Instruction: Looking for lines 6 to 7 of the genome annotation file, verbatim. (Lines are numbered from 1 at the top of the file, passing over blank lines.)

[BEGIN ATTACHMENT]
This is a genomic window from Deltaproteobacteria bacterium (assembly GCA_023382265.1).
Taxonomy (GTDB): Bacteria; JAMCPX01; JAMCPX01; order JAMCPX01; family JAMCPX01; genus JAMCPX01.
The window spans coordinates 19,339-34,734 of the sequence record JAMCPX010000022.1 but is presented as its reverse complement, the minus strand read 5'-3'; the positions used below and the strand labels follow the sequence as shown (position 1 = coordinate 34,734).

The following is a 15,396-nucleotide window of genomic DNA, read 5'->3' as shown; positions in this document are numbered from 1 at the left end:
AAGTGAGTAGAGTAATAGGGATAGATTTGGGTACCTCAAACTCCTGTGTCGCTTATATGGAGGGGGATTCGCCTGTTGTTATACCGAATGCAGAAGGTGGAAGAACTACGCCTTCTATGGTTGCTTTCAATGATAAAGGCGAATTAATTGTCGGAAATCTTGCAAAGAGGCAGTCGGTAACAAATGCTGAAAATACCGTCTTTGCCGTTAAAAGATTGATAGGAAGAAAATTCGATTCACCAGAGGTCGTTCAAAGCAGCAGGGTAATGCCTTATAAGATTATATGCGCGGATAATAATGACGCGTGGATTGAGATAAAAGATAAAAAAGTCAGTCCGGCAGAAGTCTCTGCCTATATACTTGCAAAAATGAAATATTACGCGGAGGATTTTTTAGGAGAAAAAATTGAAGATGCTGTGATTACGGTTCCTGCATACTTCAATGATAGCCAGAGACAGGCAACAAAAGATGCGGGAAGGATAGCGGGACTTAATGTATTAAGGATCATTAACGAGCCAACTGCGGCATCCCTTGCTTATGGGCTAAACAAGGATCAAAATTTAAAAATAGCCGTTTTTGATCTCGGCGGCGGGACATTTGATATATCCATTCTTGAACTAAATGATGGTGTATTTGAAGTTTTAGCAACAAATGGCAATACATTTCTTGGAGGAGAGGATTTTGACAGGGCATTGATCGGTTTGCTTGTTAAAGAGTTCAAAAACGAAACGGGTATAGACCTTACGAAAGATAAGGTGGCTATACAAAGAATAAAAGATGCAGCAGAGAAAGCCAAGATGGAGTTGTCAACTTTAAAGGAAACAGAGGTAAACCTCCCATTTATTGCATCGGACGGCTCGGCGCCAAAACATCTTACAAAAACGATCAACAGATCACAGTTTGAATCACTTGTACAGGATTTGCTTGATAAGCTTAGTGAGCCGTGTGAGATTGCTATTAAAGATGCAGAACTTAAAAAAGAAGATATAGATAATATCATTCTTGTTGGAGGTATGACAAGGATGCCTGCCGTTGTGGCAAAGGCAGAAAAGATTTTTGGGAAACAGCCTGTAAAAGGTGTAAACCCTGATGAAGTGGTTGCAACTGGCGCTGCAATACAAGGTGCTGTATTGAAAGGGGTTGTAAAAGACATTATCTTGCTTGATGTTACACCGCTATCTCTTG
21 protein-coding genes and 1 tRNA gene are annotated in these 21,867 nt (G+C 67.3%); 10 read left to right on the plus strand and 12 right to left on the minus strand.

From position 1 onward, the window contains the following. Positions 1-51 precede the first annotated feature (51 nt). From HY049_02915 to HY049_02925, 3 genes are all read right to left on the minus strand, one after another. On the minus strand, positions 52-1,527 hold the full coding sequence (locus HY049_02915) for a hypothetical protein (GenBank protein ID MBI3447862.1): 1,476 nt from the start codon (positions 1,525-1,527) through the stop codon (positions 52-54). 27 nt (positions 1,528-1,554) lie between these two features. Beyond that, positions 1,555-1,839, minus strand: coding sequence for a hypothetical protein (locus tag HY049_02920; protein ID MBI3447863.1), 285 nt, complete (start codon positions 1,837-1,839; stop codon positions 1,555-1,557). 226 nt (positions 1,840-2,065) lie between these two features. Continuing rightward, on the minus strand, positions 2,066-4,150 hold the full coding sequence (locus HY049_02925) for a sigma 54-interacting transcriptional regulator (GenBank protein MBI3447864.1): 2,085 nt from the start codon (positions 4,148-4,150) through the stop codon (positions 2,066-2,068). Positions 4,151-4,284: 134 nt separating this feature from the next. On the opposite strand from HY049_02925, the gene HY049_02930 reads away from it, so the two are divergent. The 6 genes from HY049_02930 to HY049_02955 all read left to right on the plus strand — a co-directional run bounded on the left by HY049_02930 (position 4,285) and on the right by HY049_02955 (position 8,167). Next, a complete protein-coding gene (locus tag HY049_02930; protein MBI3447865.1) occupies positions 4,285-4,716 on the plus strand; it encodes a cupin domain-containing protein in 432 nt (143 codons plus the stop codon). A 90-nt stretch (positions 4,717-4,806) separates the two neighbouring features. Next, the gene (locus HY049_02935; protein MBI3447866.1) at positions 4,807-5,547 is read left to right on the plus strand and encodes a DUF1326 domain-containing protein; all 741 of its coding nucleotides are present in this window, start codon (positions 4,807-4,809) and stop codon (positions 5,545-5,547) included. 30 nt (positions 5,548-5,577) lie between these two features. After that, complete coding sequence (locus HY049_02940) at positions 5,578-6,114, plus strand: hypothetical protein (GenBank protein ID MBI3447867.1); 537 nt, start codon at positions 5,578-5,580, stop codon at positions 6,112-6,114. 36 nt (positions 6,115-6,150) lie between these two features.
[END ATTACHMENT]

21 protein-coding genes and 1 tRNA gene are annotated in these 21,867 nt (G+C 67.3%); 10 read left to right on the plus strand and 12 right to left on the minus strand.

From position 1 onward, the window contains the following. Positions 1-51 precede the first annotated feature (51 nt). From HY049_02915 to HY049_02925, 3 genes are all read right to left on the minus strand, one after another. On the minus strand, positions 52-1,527 hold the full coding sequence (locus HY049_02915) for a hypothetical protein (GenBank protein ID MBI3447862.1): 1,476 nt from the start codon (positions 1,525-1,527) through the stop codon (positions 52-54). 27 nt (positions 1,528-1,554) lie between these two features. Beyond that, positions 1,555-1,839, minus strand: coding sequence for a hypothetical protein (locus tag HY049_02920; protein ID MBI3447863.1), 285 nt, complete (start codon positions 1,837-1,839; stop codon positions 1,555-1,557). 226 nt (positions 1,840-2,065) lie between these two features. Continuing rightward, on the minus strand, positions 2,066-4,150 hold the full coding sequence (locus HY049_02925) for a sigma 54-interacting transcriptional regulator (GenBank protein MBI3447864.1): 2,085 nt from the start codon (positions 4,148-4,150) through the stop codon (positions 2,066-2,068). Positions 4,151-4,284: 134 nt separating this feature from the next. On the opposite strand from HY049_02925, the gene HY049_02930 reads away from it, so the two are divergent. The 6 genes from HY049_02930 to HY049_02955 all read left to right on the plus strand — a co-directional run bounded on the left by HY049_02930 (position 4,285) and on the right by HY049_02955 (position 8,167). Next, a complete protein-coding gene (locus tag HY049_02930; protein MBI3447865.1) occupies positions 4,285-4,716 on the plus strand; it encodes a cupin domain-containing protein in 432 nt (143 codons plus the stop codon). A 90-nt stretch (positions 4,717-4,806) separates the two neighbouring features. Next, the gene (locus HY049_02935; protein MBI3447866.1) at positions 4,807-5,547 is read left to right on the plus strand and encodes a DUF1326 domain-containing protein; all 741 of its coding nucleotides are present in this window, start codon (positions 4,807-4,809) and stop codon (positions 5,545-5,547) included. 30 nt (positions 5,548-5,577) lie between these two features. After that, complete coding sequence (locus HY049_02940) at positions 5,578-6,114, plus strand: hypothetical protein (GenBank protein ID MBI3447867.1); 537 nt, start codon at positions 5,578-5,580, stop codon at positions 6,112-6,114. 36 nt (positions 6,115-6,150) lie between these two features.